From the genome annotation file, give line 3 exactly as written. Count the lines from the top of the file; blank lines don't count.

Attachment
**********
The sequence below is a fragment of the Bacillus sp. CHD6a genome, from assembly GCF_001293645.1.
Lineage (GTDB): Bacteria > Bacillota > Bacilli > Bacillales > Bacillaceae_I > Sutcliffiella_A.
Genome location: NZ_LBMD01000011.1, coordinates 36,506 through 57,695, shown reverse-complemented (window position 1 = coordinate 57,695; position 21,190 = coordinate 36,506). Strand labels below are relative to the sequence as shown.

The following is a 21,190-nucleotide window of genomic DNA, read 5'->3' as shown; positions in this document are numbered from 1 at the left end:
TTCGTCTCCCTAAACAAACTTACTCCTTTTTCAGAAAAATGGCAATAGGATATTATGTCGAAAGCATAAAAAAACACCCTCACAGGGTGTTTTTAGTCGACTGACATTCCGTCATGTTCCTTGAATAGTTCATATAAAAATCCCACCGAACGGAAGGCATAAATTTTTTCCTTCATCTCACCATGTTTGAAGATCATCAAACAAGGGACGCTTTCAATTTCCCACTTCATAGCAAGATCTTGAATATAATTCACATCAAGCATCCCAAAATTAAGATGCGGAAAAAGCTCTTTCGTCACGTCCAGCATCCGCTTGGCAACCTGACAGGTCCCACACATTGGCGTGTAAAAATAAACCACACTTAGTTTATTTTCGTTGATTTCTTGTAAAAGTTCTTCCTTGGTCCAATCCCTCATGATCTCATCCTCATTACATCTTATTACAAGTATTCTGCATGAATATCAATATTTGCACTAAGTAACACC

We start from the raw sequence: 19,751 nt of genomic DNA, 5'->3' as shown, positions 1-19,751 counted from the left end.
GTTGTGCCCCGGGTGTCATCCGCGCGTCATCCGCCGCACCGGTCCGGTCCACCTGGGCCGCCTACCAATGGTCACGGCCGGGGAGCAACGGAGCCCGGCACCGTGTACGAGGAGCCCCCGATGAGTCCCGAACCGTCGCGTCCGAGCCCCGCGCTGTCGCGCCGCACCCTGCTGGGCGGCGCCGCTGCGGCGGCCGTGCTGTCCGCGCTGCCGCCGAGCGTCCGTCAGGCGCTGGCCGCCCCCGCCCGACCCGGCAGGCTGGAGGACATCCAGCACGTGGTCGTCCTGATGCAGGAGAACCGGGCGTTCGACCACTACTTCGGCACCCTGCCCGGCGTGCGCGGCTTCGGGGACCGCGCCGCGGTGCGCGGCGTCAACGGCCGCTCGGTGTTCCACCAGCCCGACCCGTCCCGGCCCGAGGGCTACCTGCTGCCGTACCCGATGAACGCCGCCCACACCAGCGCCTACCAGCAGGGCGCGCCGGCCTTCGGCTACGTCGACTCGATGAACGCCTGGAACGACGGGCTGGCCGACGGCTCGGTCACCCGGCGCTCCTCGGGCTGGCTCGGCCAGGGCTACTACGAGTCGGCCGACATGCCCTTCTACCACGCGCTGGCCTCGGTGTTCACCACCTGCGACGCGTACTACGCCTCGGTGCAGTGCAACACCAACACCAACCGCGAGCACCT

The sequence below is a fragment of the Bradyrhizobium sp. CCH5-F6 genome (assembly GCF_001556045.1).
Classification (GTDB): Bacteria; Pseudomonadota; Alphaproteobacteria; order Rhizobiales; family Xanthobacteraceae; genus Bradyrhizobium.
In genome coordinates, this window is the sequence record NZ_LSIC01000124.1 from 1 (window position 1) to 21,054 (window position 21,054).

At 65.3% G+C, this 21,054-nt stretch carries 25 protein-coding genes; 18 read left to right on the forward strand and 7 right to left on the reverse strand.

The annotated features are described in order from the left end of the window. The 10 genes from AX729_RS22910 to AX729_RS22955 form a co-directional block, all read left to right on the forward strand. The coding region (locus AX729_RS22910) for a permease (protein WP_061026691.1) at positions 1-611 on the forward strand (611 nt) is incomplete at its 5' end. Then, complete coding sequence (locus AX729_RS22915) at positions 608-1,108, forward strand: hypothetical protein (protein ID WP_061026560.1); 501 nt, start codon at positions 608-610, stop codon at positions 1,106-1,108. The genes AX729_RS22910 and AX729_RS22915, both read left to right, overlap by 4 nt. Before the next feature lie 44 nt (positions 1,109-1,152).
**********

Genome location: NZ_LBMD01000011.1, coordinates 36,506 through 57,695, shown reverse-complemented (window position 1 = coordinate 57,695; position 21,190 = coordinate 36,506). Strand labels below are relative to the sequence as shown.